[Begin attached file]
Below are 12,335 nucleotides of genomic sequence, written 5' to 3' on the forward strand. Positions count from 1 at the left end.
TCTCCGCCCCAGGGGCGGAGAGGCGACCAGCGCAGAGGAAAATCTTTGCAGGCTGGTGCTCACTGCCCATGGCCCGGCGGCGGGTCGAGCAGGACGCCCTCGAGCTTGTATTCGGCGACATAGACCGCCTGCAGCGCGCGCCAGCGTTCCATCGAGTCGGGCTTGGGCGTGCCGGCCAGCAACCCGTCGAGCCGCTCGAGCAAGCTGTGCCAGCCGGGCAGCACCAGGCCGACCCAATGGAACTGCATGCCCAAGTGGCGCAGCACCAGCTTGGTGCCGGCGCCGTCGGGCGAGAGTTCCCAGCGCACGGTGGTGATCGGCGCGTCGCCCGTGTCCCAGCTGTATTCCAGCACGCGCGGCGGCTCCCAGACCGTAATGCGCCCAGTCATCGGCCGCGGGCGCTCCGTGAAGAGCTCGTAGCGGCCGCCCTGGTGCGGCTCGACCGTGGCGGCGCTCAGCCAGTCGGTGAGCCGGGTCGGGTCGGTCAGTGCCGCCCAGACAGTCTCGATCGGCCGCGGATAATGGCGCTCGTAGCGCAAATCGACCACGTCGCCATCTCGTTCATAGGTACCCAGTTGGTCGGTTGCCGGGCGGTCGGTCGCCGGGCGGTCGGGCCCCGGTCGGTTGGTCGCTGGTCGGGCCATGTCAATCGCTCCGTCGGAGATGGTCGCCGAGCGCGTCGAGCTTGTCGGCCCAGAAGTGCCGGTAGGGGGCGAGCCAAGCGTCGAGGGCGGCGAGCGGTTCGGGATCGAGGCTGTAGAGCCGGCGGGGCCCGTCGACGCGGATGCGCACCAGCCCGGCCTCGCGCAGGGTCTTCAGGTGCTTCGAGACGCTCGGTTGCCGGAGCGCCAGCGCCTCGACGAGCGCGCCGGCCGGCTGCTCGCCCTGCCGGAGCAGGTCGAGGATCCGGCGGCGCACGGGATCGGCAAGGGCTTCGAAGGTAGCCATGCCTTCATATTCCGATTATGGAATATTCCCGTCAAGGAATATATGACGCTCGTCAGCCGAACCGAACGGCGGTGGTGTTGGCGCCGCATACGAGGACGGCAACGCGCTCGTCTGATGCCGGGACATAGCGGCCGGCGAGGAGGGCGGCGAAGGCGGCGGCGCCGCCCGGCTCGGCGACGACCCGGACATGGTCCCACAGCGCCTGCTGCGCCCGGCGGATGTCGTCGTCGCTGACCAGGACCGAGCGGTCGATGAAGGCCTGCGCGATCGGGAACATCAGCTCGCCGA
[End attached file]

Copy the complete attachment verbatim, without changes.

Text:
Below are 12,335 nucleotides of genomic sequence, written 5' to 3' on the forward strand. Positions count from 1 at the left end.
TCTCCGCCCCAGGGGCGGAGAGGCGACCAGCGCAGAGGAAAATCTTTGCAGGCTGGTGCTCACTGCCCATGGCCCGGCGGCGGGTCGAGCAGGACGCCCTCGAGCTTGTATTCGGCGACATAGACCGCCTGCAGCGCGCGCCAGCGTTCCATCGAGTCGGGCTTGGGCGTGCCGGCCAGCAACCCGTCGAGCCGCTCGAGCAAGCTGTGCCAGCCGGGCAGCACCAGGCCGACCCAATGGAACTGCATGCCCAAGTGGCGCAGCACCAGCTTGGTGCCGGCGCCGTCGGGCGAGAGTTCCCAGCGCACGGTGGTGATCGGCGCGTCGCCCGTGTCCCAGCTGTATTCCAGCACGCGCGGCGGCTCCCAGACCGTAATGCGCCCAGTCATCGGCCGCGGGCGCTCCGTGAAGAGCTCGTAGCGGCCGCCCTGGTGCGGCTCGACCGTGGCGGCGCTCAGCCAGTCGGTGAGCCGGGTCGGGTCGGTCAGTGCCGCCCAGACAGTCTCGATCGGCCGCGGATAATGGCGCTCGTAGCGCAAATCGACCACGTCGCCATCTCGTTCATAGGTACCCAGTTGGTCGGTTGCCGGGCGGTCGGTCGCCGGGCGGTCGGGCCCCGGTCGGTTGGTCGCTGGTCGGGCCATGTCAATCGCTCCGTCGGAGATGGTCGCCGAGCGCGTCGAGCTTGTCGGCCCAGAAGTGCCGGTAGGGGGCGAGCCAAGCGTCGAGGGCGGCGAGCGGTTCGGGATCGAGGCTGTAGAGCCGGCGGGGCCCGTCGACGCGGATGCGCACCAGCCCGGCCTCGCGCAGGGTCTTCAGGTGCTTCGAGACGCTCGGTTGCCGGAGCGCCAGCGCCTCGACGAGCGCGCCGGCCGGCTGCTCGCCCTGCCGGAGCAGGTCGAGGATCCGGCGGCGCACGGGATCGGCAAGGGCTTCGAAGGTAGCCATGCCTTCATATTCCGATTATGGAATATTCCCGTCAAGGAATATATGACGCTCGTCAGCCGAACCGAACGGCGGTGGTGTTGGCGCCGCATACGAGGACGGCAACGCGCTCGTCTGATGCCGGGACATAGCGGCCGGCGAGGAGGGCGGCGAAGGCGGCGGCGCCGCCCGGCTCGGCGACGACCCGGACATGGTCCCACAGCGCCTGCTGCGCCCGGCGGATGTCGTCGTCGCTGACCAGGACCGAGCGGTCGATGAAGGCCTGCGCGATCGGGAACATCAGCTCGCCGA